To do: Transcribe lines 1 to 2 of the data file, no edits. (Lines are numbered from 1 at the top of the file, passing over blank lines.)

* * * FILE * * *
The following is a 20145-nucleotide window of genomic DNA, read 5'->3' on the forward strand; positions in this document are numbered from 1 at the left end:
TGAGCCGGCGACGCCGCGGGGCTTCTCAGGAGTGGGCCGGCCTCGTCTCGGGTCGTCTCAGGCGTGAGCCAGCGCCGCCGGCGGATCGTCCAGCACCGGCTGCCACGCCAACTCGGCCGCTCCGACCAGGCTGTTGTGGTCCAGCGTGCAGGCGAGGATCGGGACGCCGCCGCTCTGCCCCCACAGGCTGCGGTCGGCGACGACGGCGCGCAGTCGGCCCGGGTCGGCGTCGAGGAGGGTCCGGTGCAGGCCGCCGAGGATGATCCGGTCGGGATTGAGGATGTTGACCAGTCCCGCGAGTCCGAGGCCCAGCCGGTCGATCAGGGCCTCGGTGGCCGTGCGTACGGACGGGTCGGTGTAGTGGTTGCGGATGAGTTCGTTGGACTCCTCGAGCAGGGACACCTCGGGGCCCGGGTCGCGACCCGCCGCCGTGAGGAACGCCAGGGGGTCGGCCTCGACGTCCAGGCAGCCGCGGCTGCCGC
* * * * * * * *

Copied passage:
The following is a 20145-nucleotide window of genomic DNA, read 5'->3' on the forward strand; positions in this document are numbered from 1 at the left end:
TGAGCCGGCGACGCCGCGGGGCTTCTCAGGAGTGGGCCGGCCTCGTCTCGGGTCGTCTCAGGCGTGAGCCAGCGCCGCCGGCGGATCGTCCAGCACCGGCTGCCACGCCAACTCGGCCGCTCCGACCAGGCTGTTGTGGTCCAGCGTGCAGGCGAGGATCGGGACGCCGCCGCTCTGCCCCCACAGGCTGCGGTCGGCGACGACGGCGCGCAGTCGGCCCGGGTCGGCGTCGAGGAGGGTCCGGTGCAGGCCGCCGAGGATGATCCGGTCGGGATTGAGGATGTTGACCAGTCCCGCGAGTCCGAGGCCCAGCCGGTCGATCAGGGCCTCGGTGGCCGTGCGTACGGACGGGTCGGTGTAGTGGTTGCGGATGAGTTCGTTGGACTCCTCGAGCAGGGACACCTCGGGGCCCGGGTCGCGACCCGCCGCCGTGAGGAACGCCAGGGGGTCGGCCTCGACGTCCAGGCAGCCGCGGCTGCCGC